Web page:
Reviews

Surviving your dissertation

Reviews and round-up A regular look at recent publications and forthcomingn events, courses and information relevant to health care and nursing research

This survival guide for masters and PhD students offers advice and practical tips for producing a successful thesis or dissertation from beginning to end. It is written with American students in mind and references to the American doctoral system are evident. However, once this is taken into account, non-American readers can gain much from the book. The first edition claims to have helped 30,000 students to successfully ‘graduate’. Overall, this revised edition (2001) is easy to read and contains useful advice and practical tips for potential masters or PhD students and those already embarked upon the journey. The authors offer readers the benefit of their accumulated wisdom, providing a clear insight into a process that, for many students, still carries certain vagaries.

The book is divided into three main parts; ‘getting started’, ‘working with content’ and ‘working with process’. It can be used like a manual, as particular topics are

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This survival guide for masters and PhD students offers advice and practical tips for producing a successful thesis or dissertation from beginning to end. It is written with American students in mind and references to the American doctoral system are evident. However, once this is taken into account, non-American readers can gain much from the book. The first edition claims to have helped 30,000 students to successfully ‘graduate’. Overall, this revised edition (2001) is easy to read and contains useful advice and practical tips for potential masters or PhD students and those already embarked upon the journey. The authors offer readers the benefit of their accumulated wisdom, providing a clear insight into a process that, for many students, still carries certain vagaries.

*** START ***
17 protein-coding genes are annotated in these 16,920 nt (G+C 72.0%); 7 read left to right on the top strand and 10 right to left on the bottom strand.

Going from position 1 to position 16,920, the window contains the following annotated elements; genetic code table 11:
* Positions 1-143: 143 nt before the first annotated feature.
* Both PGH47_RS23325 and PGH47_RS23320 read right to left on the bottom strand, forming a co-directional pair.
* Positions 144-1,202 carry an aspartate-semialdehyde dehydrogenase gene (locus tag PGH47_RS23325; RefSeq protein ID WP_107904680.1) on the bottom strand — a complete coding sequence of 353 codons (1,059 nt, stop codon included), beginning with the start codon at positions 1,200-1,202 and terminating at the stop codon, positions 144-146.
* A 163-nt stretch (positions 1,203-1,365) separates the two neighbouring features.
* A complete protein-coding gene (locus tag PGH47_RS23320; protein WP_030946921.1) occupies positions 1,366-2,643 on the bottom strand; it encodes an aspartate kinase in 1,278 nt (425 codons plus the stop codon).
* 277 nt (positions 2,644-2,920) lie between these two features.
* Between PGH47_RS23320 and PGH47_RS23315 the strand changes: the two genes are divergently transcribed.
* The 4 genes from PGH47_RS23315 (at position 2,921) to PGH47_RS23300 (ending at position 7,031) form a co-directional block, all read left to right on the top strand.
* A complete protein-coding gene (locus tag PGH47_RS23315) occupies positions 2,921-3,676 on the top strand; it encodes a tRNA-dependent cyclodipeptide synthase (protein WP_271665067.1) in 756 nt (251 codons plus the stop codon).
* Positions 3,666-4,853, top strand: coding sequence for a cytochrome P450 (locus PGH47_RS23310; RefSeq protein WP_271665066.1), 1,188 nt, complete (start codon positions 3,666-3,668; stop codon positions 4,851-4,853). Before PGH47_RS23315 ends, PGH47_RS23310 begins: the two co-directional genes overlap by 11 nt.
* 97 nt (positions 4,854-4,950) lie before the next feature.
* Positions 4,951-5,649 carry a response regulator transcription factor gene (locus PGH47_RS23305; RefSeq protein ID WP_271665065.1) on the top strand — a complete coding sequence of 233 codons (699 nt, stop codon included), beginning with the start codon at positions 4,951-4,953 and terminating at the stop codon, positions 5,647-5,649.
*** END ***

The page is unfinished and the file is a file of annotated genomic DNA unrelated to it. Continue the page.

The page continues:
The book is divided into three main parts; ‘getting started’, ‘working with content’ and ‘working with process’. It can be used like a manual, as particular topics are easily located within the ‘contents’ pages, where the parts are divided into sub-sections. It contains advice on both qualitative and quantitative research approaches and the ‘getting started’ section offers sound advice on topic selection, research questions and methods.

The second section, ‘working with content’, has a practical focus and offers guidance on writing the literature review and method chapters with sections on data analysis and presentation. The section on the use of computers has apparently been completely revised in this, the second edition, and useful guidance on the use of software packages for data analysis are included with selected website addresses. The final section, ‘working with process’, will be welcomed by many PhD students who are in need of assurance that writing blocks and feelings of self-doubt are quite normal. A sub-section using the American term, ‘working with your committee’ may seem alien to some non-American students, although one can relate to the discussion regarding certain conflicts which may develop when a committee of supervisors are involved in the supervision of a student. Most research students can learn something from this book, irrespective of the stage they are at. It is well worth a browse, especially for those who are in the early stages of their thesis or dissertation.

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